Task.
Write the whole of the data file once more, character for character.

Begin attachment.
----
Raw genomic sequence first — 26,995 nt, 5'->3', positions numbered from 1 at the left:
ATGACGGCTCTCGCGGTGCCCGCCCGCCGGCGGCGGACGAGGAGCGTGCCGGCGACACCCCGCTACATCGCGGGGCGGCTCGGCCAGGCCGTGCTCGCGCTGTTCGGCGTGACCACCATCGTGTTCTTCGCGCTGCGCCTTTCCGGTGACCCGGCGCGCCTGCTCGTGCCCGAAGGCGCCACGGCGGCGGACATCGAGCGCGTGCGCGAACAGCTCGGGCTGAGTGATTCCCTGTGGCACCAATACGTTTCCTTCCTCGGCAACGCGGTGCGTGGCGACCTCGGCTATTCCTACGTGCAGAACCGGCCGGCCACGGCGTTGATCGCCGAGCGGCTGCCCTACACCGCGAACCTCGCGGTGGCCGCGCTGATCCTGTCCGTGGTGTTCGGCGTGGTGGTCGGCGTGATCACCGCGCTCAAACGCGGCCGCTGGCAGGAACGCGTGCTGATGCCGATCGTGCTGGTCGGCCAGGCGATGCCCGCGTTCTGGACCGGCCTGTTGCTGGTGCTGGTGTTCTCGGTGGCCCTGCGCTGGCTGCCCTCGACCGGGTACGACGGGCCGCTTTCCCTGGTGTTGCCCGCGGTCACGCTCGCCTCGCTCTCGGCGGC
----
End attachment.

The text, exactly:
Raw genomic sequence first — 26,995 nt, 5'->3', positions numbered from 1 at the left:
ATGACGGCTCTCGCGGTGCCCGCCCGCCGGCGGCGGACGAGGAGCGTGCCGGCGACACCCCGCTACATCGCGGGGCGGCTCGGCCAGGCCGTGCTCGCGCTGTTCGGCGTGACCACCATCGTGTTCTTCGCGCTGCGCCTTTCCGGTGACCCGGCGCGCCTGCTCGTGCCCGAAGGCGCCACGGCGGCGGACATCGAGCGCGTGCGCGAACAGCTCGGGCTGAGTGATTCCCTGTGGCACCAATACGTTTCCTTCCTCGGCAACGCGGTGCGTGGCGACCTCGGCTATTCCTACGTGCAGAACCGGCCGGCCACGGCGTTGATCGCCGAGCGGCTGCCCTACACCGCGAACCTCGCGGTGGCCGCGCTGATCCTGTCCGTGGTGTTCGGCGTGGTGGTCGGCGTGATCACCGCGCTCAAACGCGGCCGCTGGCAGGAACGCGTGCTGATGCCGATCGTGCTGGTCGGCCAGGCGATGCCCGCGTTCTGGACCGGCCTGTTGCTGGTGCTGGTGTTCTCGGTGGCCCTGCGCTGGCTGCCCTCGACCGGGTACGACGGGCCGCTTTCCCTGGTGTTGCCCGCGGTCACGCTCGCCTCGCTCTCGGCGGC